Delaying second COVID vaccine dose ‘could cut deaths by up to 20%’


Delaying the second dose of a COVID vaccine so more people can get a first dose could cut deaths by up to 20%, a study suggests.

The UK chose to use this strategy at the start of its rollout in December, with most people getting their second dose around 12 weeks after their first.

That’s despite a recommended interval of three weeks for the Pfizer jab and four to 12 weeks for the AstraZeneca vaccine.

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The peer-reviewed paper, published in the British Medical Journal, used a simulation model to test a daily rollout rate of 0.1%, 0.3% and 1% of the population.

Researchers found estimated deaths per 100,000 people fell from 442 to 402, 241 to 204, and 86 to 50 respectively – comparing standard dosing with a delayed strategy.

The results assume a first vaccine offers 80% protection, which is the estimate of the US Centers for Disease Control and Prevention.

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The US study found the delayed approach worked especially well for under-65s at all speeds of rollout tested.

“The results suggest that, under specific conditions, a decrease in cumulative mortality, infections, and hospital admissions can be achieved when the second dose of vaccine is delayed,” said the authors – who include experts from the Harvard School of Public Health and the Massachusetts Institute of Technology.

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“This was most significant when the second dose was delayed in people below 65 years of age, with second doses still prioritised for those over 65.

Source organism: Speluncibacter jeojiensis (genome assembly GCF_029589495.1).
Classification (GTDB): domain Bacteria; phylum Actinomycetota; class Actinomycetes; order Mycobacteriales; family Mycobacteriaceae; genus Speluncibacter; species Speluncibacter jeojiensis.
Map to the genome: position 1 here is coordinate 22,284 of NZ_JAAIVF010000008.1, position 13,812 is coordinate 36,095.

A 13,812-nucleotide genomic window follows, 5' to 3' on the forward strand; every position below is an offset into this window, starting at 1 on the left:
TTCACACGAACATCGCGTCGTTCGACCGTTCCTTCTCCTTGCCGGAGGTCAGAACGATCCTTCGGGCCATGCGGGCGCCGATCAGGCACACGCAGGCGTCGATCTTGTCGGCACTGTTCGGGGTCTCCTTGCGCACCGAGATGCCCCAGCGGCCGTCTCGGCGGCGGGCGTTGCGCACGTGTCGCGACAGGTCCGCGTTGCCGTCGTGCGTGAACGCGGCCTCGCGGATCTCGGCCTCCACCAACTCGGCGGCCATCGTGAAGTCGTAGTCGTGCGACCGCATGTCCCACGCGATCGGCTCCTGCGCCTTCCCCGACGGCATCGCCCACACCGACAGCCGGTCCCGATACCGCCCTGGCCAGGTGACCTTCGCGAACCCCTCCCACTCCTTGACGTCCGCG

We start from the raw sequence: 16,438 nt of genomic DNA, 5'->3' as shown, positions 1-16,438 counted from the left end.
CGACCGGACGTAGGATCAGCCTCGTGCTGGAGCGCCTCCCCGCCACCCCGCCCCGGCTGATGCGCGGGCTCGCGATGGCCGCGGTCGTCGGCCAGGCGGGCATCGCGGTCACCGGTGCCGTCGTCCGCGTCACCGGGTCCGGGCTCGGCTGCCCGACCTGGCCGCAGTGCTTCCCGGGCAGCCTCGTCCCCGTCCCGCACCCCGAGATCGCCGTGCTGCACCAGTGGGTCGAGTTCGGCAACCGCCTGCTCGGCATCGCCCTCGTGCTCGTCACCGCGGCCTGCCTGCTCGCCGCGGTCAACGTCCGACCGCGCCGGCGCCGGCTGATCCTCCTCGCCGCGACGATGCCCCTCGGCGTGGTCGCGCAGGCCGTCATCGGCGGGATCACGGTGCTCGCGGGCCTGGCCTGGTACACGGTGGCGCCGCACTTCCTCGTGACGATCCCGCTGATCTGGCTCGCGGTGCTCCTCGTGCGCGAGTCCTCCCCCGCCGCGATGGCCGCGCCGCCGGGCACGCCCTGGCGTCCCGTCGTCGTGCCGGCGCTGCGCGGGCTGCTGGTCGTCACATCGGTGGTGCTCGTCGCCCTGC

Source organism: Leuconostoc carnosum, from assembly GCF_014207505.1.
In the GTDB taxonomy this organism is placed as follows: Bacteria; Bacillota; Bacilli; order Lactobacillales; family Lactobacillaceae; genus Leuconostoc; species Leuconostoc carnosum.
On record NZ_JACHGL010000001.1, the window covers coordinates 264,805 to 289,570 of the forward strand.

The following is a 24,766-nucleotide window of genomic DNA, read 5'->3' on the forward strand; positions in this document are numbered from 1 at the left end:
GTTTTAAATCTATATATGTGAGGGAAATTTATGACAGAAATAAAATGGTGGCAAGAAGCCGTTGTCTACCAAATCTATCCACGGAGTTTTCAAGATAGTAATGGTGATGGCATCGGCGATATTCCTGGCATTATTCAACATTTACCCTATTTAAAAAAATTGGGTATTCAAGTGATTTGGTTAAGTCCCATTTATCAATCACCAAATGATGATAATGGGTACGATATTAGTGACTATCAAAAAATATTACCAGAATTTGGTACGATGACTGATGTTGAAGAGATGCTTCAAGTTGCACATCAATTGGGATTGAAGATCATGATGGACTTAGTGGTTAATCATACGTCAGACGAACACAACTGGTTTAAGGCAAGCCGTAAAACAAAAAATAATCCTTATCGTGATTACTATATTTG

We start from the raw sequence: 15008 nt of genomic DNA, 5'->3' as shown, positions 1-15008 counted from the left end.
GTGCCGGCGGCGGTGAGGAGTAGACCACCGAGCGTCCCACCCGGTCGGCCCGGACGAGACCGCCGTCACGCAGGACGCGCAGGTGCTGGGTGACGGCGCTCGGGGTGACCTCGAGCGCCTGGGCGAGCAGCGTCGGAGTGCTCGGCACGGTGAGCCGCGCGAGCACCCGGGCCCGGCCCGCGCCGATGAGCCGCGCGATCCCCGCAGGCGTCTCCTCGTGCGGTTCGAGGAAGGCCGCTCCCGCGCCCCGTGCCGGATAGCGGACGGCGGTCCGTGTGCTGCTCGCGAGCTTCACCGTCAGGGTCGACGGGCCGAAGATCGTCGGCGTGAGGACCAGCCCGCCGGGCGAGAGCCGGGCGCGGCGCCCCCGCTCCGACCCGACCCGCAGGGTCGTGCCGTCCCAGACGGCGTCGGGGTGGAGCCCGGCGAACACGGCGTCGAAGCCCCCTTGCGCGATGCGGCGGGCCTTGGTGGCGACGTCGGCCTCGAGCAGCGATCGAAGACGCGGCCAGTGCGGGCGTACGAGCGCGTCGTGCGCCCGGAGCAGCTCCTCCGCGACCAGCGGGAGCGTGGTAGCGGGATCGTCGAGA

“The conditions in which these benefits were observed included the first-dose vaccine efficacy being above 70% and vaccination rates remaining below 1% of the population per day.”

Dr Peter English, a retired consultant in communicable disease control, said the UK decision to delay second doses had “proven highly effective”.

He said concerns about pushing back the second dose were “misplaced”.

“Everything we already knew about vaccines also tells us that a longer prime-boost interval enhances the breadth and depth of the immune response, giving longer-lasting immunity that is likely to provide greater cross-protection against variant strains,” he said.

“There is relatively little knowledge about this specifically related to COVID-19 vaccines – although such data as we have seen is consistent with this.

“It goes beyond this paper; but it seems likely that increasing the prime-boost interval will lead to better, longer-lasting immunity, as well as protecting more people more quickly.”

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